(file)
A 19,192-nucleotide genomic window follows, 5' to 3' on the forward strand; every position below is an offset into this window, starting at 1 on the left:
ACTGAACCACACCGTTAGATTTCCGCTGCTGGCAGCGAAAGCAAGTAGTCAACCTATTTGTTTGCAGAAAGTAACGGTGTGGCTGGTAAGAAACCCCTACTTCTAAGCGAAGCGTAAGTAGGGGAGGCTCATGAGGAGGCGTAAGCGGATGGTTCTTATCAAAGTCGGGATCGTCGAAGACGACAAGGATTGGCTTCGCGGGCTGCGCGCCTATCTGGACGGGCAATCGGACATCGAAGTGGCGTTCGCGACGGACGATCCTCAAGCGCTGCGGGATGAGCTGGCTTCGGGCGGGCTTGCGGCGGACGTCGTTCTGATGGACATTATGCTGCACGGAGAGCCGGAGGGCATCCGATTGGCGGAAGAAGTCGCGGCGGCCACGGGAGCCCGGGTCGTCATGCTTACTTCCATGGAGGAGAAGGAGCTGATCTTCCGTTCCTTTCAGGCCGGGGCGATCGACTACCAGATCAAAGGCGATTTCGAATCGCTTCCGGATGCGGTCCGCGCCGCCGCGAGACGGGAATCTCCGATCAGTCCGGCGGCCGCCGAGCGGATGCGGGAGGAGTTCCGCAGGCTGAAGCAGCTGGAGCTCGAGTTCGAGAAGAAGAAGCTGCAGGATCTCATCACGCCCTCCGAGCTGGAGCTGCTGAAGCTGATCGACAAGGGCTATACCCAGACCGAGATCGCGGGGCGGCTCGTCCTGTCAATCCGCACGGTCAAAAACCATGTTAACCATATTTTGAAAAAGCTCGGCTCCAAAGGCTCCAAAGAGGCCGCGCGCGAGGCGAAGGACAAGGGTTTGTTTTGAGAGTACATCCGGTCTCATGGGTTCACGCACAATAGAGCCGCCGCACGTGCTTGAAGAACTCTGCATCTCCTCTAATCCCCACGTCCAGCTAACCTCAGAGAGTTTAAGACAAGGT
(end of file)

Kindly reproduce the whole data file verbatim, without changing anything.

A 19,192-nucleotide genomic window follows, 5' to 3' on the forward strand; every position below is an offset into this window, starting at 1 on the left:
ACTGAACCACACCGTTAGATTTCCGCTGCTGGCAGCGAAAGCAAGTAGTCAACCTATTTGTTTGCAGAAAGTAACGGTGTGGCTGGTAAGAAACCCCTACTTCTAAGCGAAGCGTAAGTAGGGGAGGCTCATGAGGAGGCGTAAGCGGATGGTTCTTATCAAAGTCGGGATCGTCGAAGACGACAAGGATTGGCTTCGCGGGCTGCGCGCCTATCTGGACGGGCAATCGGACATCGAAGTGGCGTTCGCGACGGACGATCCTCAAGCGCTGCGGGATGAGCTGGCTTCGGGCGGGCTTGCGGCGGACGTCGTTCTGATGGACATTATGCTGCACGGAGAGCCGGAGGGCATCCGATTGGCGGAAGAAGTCGCGGCGGCCACGGGAGCCCGGGTCGTCATGCTTACTTCCATGGAGGAGAAGGAGCTGATCTTCCGTTCCTTTCAGGCCGGGGCGATCGACTACCAGATCAAAGGCGATTTCGAATCGCTTCCGGATGCGGTCCGCGCCGCCGCGAGACGGGAATCTCCGATCAGTCCGGCGGCCGCCGAGCGGATGCGGGAGGAGTTCCGCAGGCTGAAGCAGCTGGAGCTCGAGTTCGAGAAGAAGAAGCTGCAGGATCTCATCACGCCCTCCGAGCTGGAGCTGCTGAAGCTGATCGACAAGGGCTATACCCAGACCGAGATCGCGGGGCGGCTCGTCCTGTCAATCCGCACGGTCAAAAACCATGTTAACCATATTTTGAAAAAGCTCGGCTCCAAAGGCTCCAAAGAGGCCGCGCGCGAGGCGAAGGACAAGGGTTTGTTTTGAGAGTACATCCGGTCTCATGGGTTCACGCACAATAGAGCCGCCGCACGTGCTTGAAGAACTCTGCATCTCCTCTAATCCCCACGTCCAGCTAACCTCAGAGAGTTTAAGACAAGGT